Directed by Megan Schy Gleeson
Featuring Jen Alison Lewis, Ryan MacPherson, Sally Nutt, and Haven Pereira
Monday, August 31 7:30 pm
Boston Playwrights’ Theatre, 949 Commonwealth Avenue, Boston, MA
Free admission
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Return of the Hovey Summer Shorts

For the fourth year in a row, a play of mine will be appearing in the Hovey Players’ Summer Shorts in Waltham, MA. I’m always happy to have my work done at Hovey, as my relationship with the company dates from before I ever wrote my first play, having appeared in their production of J.B. Priestly’s Dangerous Corner back in 2003. This year, the Shorts will be including my play “Objective,” directed by Luke Bruneaux. In the lineup are many other talented playwrights, including Hortense Gerardo, Patrick Gabridge,  Christopher Lockheardt, Deirdre Girard, and Vladimir Zelevinsky. The Shorts run from July 10th through July 18. Tickets may be reserved at 781-893-9171.

Hovey Players: Summer Shorts
Abbott Memorial Theater
9 Spring Street at Joel’s Way
Waltham, MA 02451
July 10 – July 18 2015

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Boston Globe article profiles Absence and other plays dealing with dementia

The Boston Globe features a beautiful article by Don Aucoin on the recent flurry of plays about victims of Alzheimer’s and other forms of dementia. Among the plays he discusses are Bruce Graham’s The Outgoing Tide, Sharr White’s The Other Place, Barney Norris’s Visitors, and my own Absence

Given that Alzheimer’s and other forms of dementia envelop their victims in a mental fog, it’s striking that Absence and other dramas depict it as a force for a certain kind of clarity, as the ailing protagonists strive for reconciliation with estranged family members. That impulse is crystallized in a line from Visitors, which will run Sept. 18-Oct. 10 at Martha’s Vineyard Playhouse, by an Alzheimer’s-afflicted woman who says to her son: “What if I died, and I still haven’t managed to have even one conversation with you?”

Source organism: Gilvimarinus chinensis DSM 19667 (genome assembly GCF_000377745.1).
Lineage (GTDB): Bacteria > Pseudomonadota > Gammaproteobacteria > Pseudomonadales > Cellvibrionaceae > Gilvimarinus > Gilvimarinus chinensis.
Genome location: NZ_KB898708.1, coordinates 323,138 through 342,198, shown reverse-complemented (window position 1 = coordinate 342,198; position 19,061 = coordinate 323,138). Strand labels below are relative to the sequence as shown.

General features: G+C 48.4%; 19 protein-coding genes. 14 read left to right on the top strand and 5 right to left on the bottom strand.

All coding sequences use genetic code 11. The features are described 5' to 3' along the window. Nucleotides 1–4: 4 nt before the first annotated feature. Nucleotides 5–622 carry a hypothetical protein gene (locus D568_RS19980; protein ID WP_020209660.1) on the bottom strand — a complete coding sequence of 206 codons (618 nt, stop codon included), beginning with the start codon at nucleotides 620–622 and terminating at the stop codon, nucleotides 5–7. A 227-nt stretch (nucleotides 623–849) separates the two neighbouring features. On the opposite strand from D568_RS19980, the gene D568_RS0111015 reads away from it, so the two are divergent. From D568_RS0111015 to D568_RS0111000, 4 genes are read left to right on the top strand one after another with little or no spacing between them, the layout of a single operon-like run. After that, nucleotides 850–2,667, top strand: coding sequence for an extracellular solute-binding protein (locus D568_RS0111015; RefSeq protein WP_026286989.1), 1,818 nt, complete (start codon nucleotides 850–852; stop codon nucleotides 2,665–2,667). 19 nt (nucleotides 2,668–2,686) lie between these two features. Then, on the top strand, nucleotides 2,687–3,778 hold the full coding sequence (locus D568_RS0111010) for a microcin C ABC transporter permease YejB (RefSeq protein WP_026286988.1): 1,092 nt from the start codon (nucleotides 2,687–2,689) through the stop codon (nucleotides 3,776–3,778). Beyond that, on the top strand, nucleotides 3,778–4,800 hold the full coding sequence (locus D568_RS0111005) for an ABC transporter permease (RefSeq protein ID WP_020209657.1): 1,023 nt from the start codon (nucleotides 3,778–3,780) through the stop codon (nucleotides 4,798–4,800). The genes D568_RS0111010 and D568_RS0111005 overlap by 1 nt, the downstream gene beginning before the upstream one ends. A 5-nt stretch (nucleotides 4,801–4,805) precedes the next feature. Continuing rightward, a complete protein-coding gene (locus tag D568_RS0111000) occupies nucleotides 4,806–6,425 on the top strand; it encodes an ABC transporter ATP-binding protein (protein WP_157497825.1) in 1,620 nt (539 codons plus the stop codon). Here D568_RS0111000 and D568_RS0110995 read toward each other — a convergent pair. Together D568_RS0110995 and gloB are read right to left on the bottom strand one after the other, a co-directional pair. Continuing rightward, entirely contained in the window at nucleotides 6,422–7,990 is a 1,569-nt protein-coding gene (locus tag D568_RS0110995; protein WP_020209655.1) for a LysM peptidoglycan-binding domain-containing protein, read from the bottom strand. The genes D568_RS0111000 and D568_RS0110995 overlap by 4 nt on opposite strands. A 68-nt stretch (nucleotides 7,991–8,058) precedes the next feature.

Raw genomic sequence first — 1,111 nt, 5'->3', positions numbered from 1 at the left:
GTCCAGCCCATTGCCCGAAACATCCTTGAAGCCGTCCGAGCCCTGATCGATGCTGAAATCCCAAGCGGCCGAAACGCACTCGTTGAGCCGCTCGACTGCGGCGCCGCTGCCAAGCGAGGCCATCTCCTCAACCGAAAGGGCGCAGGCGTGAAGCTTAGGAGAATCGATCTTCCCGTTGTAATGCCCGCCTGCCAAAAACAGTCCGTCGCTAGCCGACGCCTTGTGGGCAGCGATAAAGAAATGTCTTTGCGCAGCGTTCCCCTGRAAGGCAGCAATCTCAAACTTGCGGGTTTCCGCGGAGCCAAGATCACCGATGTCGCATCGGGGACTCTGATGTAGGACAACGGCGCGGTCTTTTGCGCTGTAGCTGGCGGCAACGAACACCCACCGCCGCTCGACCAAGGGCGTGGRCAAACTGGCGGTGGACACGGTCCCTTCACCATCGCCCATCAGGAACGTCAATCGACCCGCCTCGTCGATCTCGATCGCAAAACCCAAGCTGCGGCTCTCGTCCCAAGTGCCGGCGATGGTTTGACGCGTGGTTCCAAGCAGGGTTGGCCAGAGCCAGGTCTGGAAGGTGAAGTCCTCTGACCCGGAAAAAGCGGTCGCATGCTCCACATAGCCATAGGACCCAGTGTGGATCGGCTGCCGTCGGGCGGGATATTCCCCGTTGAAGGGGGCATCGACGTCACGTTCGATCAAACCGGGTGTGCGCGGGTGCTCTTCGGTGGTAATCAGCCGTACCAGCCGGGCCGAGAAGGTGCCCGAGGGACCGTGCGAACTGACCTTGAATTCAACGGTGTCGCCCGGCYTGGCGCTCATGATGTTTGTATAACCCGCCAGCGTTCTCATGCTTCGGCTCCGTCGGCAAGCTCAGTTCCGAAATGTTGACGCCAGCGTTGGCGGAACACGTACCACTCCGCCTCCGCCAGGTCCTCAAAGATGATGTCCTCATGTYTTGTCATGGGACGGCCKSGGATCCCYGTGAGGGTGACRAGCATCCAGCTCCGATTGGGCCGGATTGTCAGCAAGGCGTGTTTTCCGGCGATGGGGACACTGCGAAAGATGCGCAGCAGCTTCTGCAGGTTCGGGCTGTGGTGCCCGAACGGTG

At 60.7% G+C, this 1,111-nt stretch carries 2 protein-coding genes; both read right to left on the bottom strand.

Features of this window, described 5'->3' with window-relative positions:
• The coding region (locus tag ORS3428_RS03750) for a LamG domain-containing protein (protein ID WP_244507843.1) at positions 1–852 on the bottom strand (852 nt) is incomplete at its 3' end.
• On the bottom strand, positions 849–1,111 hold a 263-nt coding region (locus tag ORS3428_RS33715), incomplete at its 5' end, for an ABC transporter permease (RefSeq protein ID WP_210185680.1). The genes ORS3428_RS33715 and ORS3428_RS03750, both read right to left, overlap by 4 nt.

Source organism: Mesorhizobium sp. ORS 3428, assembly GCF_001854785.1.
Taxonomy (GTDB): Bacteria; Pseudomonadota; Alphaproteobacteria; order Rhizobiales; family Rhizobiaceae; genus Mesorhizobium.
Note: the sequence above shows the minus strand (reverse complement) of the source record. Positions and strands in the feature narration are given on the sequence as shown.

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Writers at Play Showcase

WAP Poster.5Writers at Play:

2015 Showcase of New Work

Monday, June 22. 7:30pm. FREE

Boston Playwright’s Theatre

I belong to a playwriting group called Writers at Play, all of who members are MFA playwriting alumni of Boston University. The group is launching a playwriting showcase, a sampling of full-length new work ready for development/production.  A the event, each playwright will briefly speak about the play, their voice, and where they are in the development process, then we will present 10-20 minutes of scenes as a reading using the professional actors who support us during our writing season.

After by Peter M. Floyd: Nearly everyone of Earth has vanished without a trace, but those remaining have problems of their own.

Duplex by Deirdre Girard: A light-hearted drama with lots of dogs, sex, and unlikely friendships.

Time Steps by Colleen M. Hughes: A group of women unearth the secrets, jealousies, and teen angst they’d thought they’d left on the dance floor many years ago.

There (But for the Grace) by Michael Towers: Andrew’s idea of ritual cleansing is a bit jarring to his former partner’s sensibilities. And why wouldn’t it be?

A Theatre of Jerks by John Zakrosky, Jr.: Cara and her family must make one last decision in the life of their terminal and beloved son and brother. A comedy!

Monday, June 22 at 7:30 PM
Boston Playwrights’ Theatre
949 Commonwealth Ave., Boston


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Absence Goes to Oslo

My play Absence, winner of the Jean Kennedy Smith Award and nominee for the Elliot Norton and IRNE awards for best new play, will get its European debut this fall at the Oslo Nye Trikkestallen. The play will be performed in Norwegian, and appear under its Norwegian title, Fravær. I have worked with the translator, Cecilie Enersen, to make sure that this version matches the language and spirit of the original.

So, if you happen to be in the land of Ibsen in the fall, I hope that you will find time to see it! The run begins on Thursday, September 24. Tickets may be purchased here.

The production will be directed by Birgitte Victoria Svendsen, and feature Marit Østbye as Helen.

Oslo Nye Trikkestallen
Oslo, Norway